Sustainability in food production must incorporate economics as well as environmental considerations, says Dave Daley, associate dean of the College of Agriculture at ChicoStateUniversity.  

“We define sustainability as a three-legged stool that must be balanced.  

  • Without long term economic sustainability (profit), producers cannot stay in business.
  • We must consider the environment in our management decisions, and most of us do.
  • We need to consider the social ramifications of our management decisions.  In other words, if we do something that harms the community in which we live – destroys jobs for example – then the practice isn't sustainable.

    “All agricultural producers intend to be sustainable. Most have the dream of their children returning to the land that they love.  It is important to people to realize that those who grow food also live on the land, their children eat the food and drink the water and are part of the community.  There is every reason for agricultural producers to practice sustainability.  Most of them do – if they don't, they will not be in business for the long term.

“This is not to say that agriculture is perfect.  We have, and will continue to make mistakes.  There are always examples of bad management, but those producers are the exception not the norm.  And, we will continue to learn as we move forward. Agriculture, by its very uncertain nature, is a matter of trial and error.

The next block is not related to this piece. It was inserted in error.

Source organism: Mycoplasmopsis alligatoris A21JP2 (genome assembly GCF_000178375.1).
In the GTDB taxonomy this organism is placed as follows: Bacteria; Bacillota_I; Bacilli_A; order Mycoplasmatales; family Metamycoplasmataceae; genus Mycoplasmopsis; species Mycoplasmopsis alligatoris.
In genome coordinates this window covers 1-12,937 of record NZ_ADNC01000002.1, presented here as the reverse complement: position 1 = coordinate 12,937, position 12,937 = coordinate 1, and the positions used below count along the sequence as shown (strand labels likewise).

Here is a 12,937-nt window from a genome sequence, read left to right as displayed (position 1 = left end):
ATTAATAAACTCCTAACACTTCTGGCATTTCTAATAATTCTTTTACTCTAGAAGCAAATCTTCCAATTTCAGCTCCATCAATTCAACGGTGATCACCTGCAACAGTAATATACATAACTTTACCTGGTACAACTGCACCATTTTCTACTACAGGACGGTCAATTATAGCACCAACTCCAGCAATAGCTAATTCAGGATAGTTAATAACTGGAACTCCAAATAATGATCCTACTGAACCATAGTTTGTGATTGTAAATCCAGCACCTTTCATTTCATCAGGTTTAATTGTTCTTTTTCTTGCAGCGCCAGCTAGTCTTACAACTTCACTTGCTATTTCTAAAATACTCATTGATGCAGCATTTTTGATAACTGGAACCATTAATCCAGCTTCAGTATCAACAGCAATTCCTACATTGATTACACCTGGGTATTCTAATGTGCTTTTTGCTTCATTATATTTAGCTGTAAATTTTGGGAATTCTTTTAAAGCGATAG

“I think one of the big mistakes made by those who view sustainability as a religious calling is to assume that to be sustainable you must be a "small farmer".  There are both small and large sustainable operations and non-sustainable operations.  It is not a matter of the size of the operation but is based on the type of practices employed.  I see more over-grazed, poorly managed livestock on small ranchettes" then I ever have on a large scale operation.

Part of that is generally associated with a lack of knowledge.  The second mistake is that there is an absolute anti-technology bias. Technology can be good or bad and needs to be considered in the long term context of the three legged stool (economics, environment and social).  We can all point to examples of where technology has improved sustainability and our practices (vaccine technology for example); and we can all point to technology that may have had unintended consequences.

“Finally, it shouldn't be a crime to make a profit!  There is a group within the sustainability circle, at the fringe, that uses sustainability as a euphemism for anti-capitalism."